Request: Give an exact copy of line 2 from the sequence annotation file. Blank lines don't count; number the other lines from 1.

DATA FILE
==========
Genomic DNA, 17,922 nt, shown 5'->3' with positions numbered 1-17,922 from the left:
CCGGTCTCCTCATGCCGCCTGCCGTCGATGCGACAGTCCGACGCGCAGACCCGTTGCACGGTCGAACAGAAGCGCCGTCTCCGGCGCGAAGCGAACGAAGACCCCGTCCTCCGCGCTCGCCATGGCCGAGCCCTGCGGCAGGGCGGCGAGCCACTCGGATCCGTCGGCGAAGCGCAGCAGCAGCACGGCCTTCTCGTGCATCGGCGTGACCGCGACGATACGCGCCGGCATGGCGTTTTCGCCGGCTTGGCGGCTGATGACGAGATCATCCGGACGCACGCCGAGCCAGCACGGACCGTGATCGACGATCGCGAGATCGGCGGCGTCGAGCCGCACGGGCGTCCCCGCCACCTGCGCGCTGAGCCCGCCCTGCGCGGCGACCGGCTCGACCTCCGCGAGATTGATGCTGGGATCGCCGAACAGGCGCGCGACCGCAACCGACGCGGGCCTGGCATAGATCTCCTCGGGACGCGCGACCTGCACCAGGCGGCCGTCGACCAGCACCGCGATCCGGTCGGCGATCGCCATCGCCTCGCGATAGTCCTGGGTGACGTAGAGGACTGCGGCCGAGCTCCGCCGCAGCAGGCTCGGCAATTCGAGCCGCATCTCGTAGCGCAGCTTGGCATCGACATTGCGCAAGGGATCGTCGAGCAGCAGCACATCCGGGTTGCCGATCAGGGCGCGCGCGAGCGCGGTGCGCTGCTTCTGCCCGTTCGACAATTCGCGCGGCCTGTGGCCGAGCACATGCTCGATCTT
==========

CCGGTCTCCTCATGCCGCCTGCCGTCGATGCGACAGTCCGACGCGCAGACCCGTTGCACGGTCGAACAGAAGCGCCGTCTCCGGCGCGAAGCGAACGAAGACCCCGTCCTCCGCGCTCGCCATGGCCGAGCCCTGCGGCAGGGCGGCGAGCCACTCGGATCCGTCGGCGAAGCGCAGCAGCAGCACGGCCTTCTCGTGCATCGGCGTGACCGCGACGATACGCGCCGGCATGGCGTTTTCGCCGGCTTGGCGGCTGATGACGAGATCATCCGGACGCACGCCGAGCCAGCACGGACCGTGATCGACGATCGCGAGATCGGCGGCGTCGAGCCGCACGGGCGTCCCCGCCACCTGCGCGCTGAGCCCGCCCTGCGCGGCGACCGGCTCGACCTCCGCGAGATTGATGCTGGGATCGCCGAACAGGCGCGCGACCGCAACCGACGCGGGCCTGGCATAGATCTCCTCGGGACGCGCGACCTGCACCAGGCGGCCGTCGACCAGCACCGCGATCCGGTCGGCGATCGCCATCGCCTCGCGATAGTCCTGGGTGACGTAGAGGACTGCGGCCGAGCTCCGCCGCAGCAGGCTCGGCAATTCGAGCCGCATCTCGTAGCGCAGCTTGGCATCGACATTGCGCAAGGGATCGTCGAGCAGCAGCACATCCGGGTTGCCGATCAGGGCGCGCGCGAGCGCGGTGCGCTGCTTCTGCCCGTTCGACAATTCGCGCGGCCTGTGGCCGAGCACATGCTCGATCTT